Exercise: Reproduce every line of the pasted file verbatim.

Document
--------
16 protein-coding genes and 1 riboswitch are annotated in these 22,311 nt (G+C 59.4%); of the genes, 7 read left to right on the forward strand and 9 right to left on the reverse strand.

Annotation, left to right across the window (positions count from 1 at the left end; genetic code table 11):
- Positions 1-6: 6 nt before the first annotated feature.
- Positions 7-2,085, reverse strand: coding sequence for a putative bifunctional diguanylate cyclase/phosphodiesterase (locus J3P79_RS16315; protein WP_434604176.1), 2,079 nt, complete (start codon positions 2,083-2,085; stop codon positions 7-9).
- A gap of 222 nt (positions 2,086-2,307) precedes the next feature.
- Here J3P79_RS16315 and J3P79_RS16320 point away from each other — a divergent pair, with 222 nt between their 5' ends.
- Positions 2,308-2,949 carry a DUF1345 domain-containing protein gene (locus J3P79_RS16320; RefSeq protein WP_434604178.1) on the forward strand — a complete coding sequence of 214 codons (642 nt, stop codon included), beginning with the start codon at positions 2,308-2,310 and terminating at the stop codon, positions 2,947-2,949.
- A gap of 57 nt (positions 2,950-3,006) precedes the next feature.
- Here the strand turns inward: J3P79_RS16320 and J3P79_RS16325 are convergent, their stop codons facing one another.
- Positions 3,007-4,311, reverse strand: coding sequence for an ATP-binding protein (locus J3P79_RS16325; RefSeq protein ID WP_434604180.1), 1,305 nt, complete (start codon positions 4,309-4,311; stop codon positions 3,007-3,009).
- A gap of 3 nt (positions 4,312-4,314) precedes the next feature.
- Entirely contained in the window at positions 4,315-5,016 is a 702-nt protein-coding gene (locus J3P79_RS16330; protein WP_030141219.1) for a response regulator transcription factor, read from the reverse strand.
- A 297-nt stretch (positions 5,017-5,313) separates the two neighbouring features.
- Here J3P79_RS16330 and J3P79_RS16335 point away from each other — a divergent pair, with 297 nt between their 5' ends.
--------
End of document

16 protein-coding genes and 1 riboswitch are annotated in these 22,311 nt (G+C 59.4%); of the genes, 7 read left to right on the forward strand and 9 right to left on the reverse strand.

Annotation, left to right across the window (positions count from 1 at the left end; genetic code table 11):
- Positions 1-6: 6 nt before the first annotated feature.
- Positions 7-2,085, reverse strand: coding sequence for a putative bifunctional diguanylate cyclase/phosphodiesterase (locus J3P79_RS16315; protein WP_434604176.1), 2,079 nt, complete (start codon positions 2,083-2,085; stop codon positions 7-9).
- A gap of 222 nt (positions 2,086-2,307) precedes the next feature.
- Here J3P79_RS16315 and J3P79_RS16320 point away from each other — a divergent pair, with 222 nt between their 5' ends.
- Positions 2,308-2,949 carry a DUF1345 domain-containing protein gene (locus J3P79_RS16320; RefSeq protein WP_434604178.1) on the forward strand — a complete coding sequence of 214 codons (642 nt, stop codon included), beginning with the start codon at positions 2,308-2,310 and terminating at the stop codon, positions 2,947-2,949.
- A gap of 57 nt (positions 2,950-3,006) precedes the next feature.
- Here the strand turns inward: J3P79_RS16320 and J3P79_RS16325 are convergent, their stop codons facing one another.
- Positions 3,007-4,311, reverse strand: coding sequence for an ATP-binding protein (locus J3P79_RS16325; RefSeq protein ID WP_434604180.1), 1,305 nt, complete (start codon positions 4,309-4,311; stop codon positions 3,007-3,009).
- A gap of 3 nt (positions 4,312-4,314) precedes the next feature.
- Entirely contained in the window at positions 4,315-5,016 is a 702-nt protein-coding gene (locus J3P79_RS16330; protein WP_030141219.1) for a response regulator transcription factor, read from the reverse strand.
- A 297-nt stretch (positions 5,017-5,313) separates the two neighbouring features.
- Here J3P79_RS16330 and J3P79_RS16335 point away from each other — a divergent pair, with 297 nt between their 5' ends.